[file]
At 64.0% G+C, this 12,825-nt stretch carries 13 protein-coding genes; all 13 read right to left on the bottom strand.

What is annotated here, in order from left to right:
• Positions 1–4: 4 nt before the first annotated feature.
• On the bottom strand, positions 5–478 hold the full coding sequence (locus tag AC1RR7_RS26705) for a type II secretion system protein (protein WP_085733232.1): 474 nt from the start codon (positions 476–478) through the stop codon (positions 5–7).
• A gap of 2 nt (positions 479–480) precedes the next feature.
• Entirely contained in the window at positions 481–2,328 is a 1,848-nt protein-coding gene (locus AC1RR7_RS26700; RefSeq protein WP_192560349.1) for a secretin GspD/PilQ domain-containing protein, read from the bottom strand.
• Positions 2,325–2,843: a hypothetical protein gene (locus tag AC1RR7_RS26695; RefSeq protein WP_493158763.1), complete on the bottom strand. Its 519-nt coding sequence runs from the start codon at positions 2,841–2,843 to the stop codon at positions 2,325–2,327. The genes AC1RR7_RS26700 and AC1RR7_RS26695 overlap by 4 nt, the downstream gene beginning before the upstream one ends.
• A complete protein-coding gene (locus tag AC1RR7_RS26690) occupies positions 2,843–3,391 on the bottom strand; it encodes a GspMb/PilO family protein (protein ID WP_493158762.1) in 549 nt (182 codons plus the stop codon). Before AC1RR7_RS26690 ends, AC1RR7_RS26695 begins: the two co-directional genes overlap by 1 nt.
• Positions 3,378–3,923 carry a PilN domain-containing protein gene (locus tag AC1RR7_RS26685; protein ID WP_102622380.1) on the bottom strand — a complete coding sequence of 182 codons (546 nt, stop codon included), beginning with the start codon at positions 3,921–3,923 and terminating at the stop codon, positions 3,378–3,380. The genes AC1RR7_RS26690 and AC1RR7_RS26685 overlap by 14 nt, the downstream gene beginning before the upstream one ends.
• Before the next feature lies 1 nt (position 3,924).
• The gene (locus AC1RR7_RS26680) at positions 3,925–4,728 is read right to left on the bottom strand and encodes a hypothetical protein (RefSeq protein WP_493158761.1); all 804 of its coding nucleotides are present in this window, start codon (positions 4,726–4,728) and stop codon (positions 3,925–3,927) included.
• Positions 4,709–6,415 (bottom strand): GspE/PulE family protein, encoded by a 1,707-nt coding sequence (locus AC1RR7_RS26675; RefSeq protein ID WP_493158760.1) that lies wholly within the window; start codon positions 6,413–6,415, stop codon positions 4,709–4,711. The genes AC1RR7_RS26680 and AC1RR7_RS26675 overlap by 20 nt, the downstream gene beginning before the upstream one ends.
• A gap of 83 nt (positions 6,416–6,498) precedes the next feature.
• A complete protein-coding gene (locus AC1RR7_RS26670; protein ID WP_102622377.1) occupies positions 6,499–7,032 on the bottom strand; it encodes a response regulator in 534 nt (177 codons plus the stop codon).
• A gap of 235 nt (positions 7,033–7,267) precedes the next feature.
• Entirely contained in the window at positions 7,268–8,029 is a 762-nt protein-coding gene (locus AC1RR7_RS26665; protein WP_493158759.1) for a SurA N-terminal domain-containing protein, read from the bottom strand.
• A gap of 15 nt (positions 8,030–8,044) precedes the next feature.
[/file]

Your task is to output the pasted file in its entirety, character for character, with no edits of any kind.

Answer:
At 64.0% G+C, this 12,825-nt stretch carries 13 protein-coding genes; all 13 read right to left on the bottom strand.

What is annotated here, in order from left to right:
• Positions 1–4: 4 nt before the first annotated feature.
• On the bottom strand, positions 5–478 hold the full coding sequence (locus tag AC1RR7_RS26705) for a type II secretion system protein (protein WP_085733232.1): 474 nt from the start codon (positions 476–478) through the stop codon (positions 5–7).
• A gap of 2 nt (positions 479–480) precedes the next feature.
• Entirely contained in the window at positions 481–2,328 is a 1,848-nt protein-coding gene (locus AC1RR7_RS26700; RefSeq protein WP_192560349.1) for a secretin GspD/PilQ domain-containing protein, read from the bottom strand.
• Positions 2,325–2,843: a hypothetical protein gene (locus tag AC1RR7_RS26695; RefSeq protein WP_493158763.1), complete on the bottom strand. Its 519-nt coding sequence runs from the start codon at positions 2,841–2,843 to the stop codon at positions 2,325–2,327. The genes AC1RR7_RS26700 and AC1RR7_RS26695 overlap by 4 nt, the downstream gene beginning before the upstream one ends.
• A complete protein-coding gene (locus tag AC1RR7_RS26690) occupies positions 2,843–3,391 on the bottom strand; it encodes a GspMb/PilO family protein (protein ID WP_493158762.1) in 549 nt (182 codons plus the stop codon). Before AC1RR7_RS26690 ends, AC1RR7_RS26695 begins: the two co-directional genes overlap by 1 nt.
• Positions 3,378–3,923 carry a PilN domain-containing protein gene (locus tag AC1RR7_RS26685; protein ID WP_102622380.1) on the bottom strand — a complete coding sequence of 182 codons (546 nt, stop codon included), beginning with the start codon at positions 3,921–3,923 and terminating at the stop codon, positions 3,378–3,380. The genes AC1RR7_RS26690 and AC1RR7_RS26685 overlap by 14 nt, the downstream gene beginning before the upstream one ends.
• Before the next feature lies 1 nt (position 3,924).
• The gene (locus AC1RR7_RS26680) at positions 3,925–4,728 is read right to left on the bottom strand and encodes a hypothetical protein (RefSeq protein WP_493158761.1); all 804 of its coding nucleotides are present in this window, start codon (positions 4,726–4,728) and stop codon (positions 3,925–3,927) included.
• Positions 4,709–6,415 (bottom strand): GspE/PulE family protein, encoded by a 1,707-nt coding sequence (locus AC1RR7_RS26675; RefSeq protein ID WP_493158760.1) that lies wholly within the window; start codon positions 6,413–6,415, stop codon positions 4,709–4,711. The genes AC1RR7_RS26680 and AC1RR7_RS26675 overlap by 20 nt, the downstream gene beginning before the upstream one ends.
• A gap of 83 nt (positions 6,416–6,498) precedes the next feature.
• A complete protein-coding gene (locus AC1RR7_RS26670; protein ID WP_102622377.1) occupies positions 6,499–7,032 on the bottom strand; it encodes a response regulator in 534 nt (177 codons plus the stop codon).
• A gap of 235 nt (positions 7,033–7,267) precedes the next feature.
• Entirely contained in the window at positions 7,268–8,029 is a 762-nt protein-coding gene (locus AC1RR7_RS26665; protein WP_493158759.1) for a SurA N-terminal domain-containing protein, read from the bottom strand.
• A gap of 15 nt (positions 8,030–8,044) precedes the next feature.